terminated at the limits of imagination, while he chased adventure far beyond ambition.

He channelled patchwork images,

ironed them into solitary thought;

the flighty, flirty, giggles & curls,

wanton, wretched, innocent girls

who’d hit harder than the ballyrag,

chased longer through the night,

laughed louder on wakening.

Maybe he sought self-worth

from lips of experience?

the feature, without outtakes,

maybe he'd return to rule the village

like a fox in an Aesop Fable?

By way of distraction

he allowed himself to imagine;

Manchester, Birmingham, Exeter, Plymouth,

alien places printed on a travel warrant;

thinking them familiar,

reminding him of a football coupon.

Two garrulous women,

with matching expressions

seemed to own his thoughts,

would he, could he? should he?

‘nowt to do with them!’

The echoing announcement of the arrival

of the 08:14 Manchester Victoria train

jolted him, ‘least it offered the opportunity

to relieve his flatulence’.

‘Damn the summit tunnel’

how could it allow this Naglfar carriage

to lap at the corpse of his childhood?

Yet as he slumped into his seat, new life

breathed through an open window.

Three-Day Week

Nestled in the Pennine vale, blackened, defiled by time, a ‘three-day week’ factory, serves a seven-day need.

Like concert pianists,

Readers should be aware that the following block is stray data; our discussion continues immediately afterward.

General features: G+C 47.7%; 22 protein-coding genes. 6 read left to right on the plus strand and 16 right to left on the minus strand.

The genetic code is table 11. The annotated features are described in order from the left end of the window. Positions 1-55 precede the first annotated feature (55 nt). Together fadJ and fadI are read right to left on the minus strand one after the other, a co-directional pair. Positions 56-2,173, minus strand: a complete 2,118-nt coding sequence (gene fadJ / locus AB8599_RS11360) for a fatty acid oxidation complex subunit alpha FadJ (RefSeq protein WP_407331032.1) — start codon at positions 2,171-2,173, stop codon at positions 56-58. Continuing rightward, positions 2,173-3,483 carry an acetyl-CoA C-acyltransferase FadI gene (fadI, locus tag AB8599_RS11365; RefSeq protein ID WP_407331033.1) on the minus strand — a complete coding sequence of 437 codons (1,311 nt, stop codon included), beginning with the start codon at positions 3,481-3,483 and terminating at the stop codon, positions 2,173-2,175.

in neat rows, they sit ‘mantis-like’ taking turns in shouting “where is that girl with my thread?”

Treadle down, run through, hems sewn, scissors readied, more attire for the wasteful breed in that London.

Burr of machines, piped music, widows, wives, and spinsters sing their own words; vowels flatter than dads cap.

Callused fingers, shoulders burdened, thoughts drift to trading gas money for a chippy tea; large portion feeds five, a midweek treat.

Through desperation and fear they laugh at nothing as if it were everything and sing of brighter days.

David Ratcliffe is a poet, playwright, short story writer from the North West of England.

He has been published in a number of magazines both on-line and in print.

In 2016 his poem ‘Home Straight’ featured at the Fermoy International Festival.

The stage play ‘Intervention’ was produced for World Peace Day.

His poetry has been published in the following publications… Poetry Pacific Magazine, TRR Poetry, Sixteen Magazine, Mad Swirl

Tulip Tree Review (Print Version) Oddball Magazine, Poem Hunter, THE BeZINE, Creative Talents Unleashed, Drawn to the Light Press, Live Encounters & The Galway Review.

His poem ‘He Crawled’ was placed third for the Pushcart Prize in the Blue Nib magazine in 2018.

His debut collection ‘Through an Open Window’ was released in August 2021.

Milestones - a Cotswold Home

Four cottages knocked into one

the ghost inhabited number two

only mum could see, melting aside

to let it pass each time they met

in the doorway to the dining room

the hall was twenty-two yards long,

mum said as long as the cricket pitch

but we were too young to care

we had our own rooms

one each with a window seat

horses clip-clopped down the road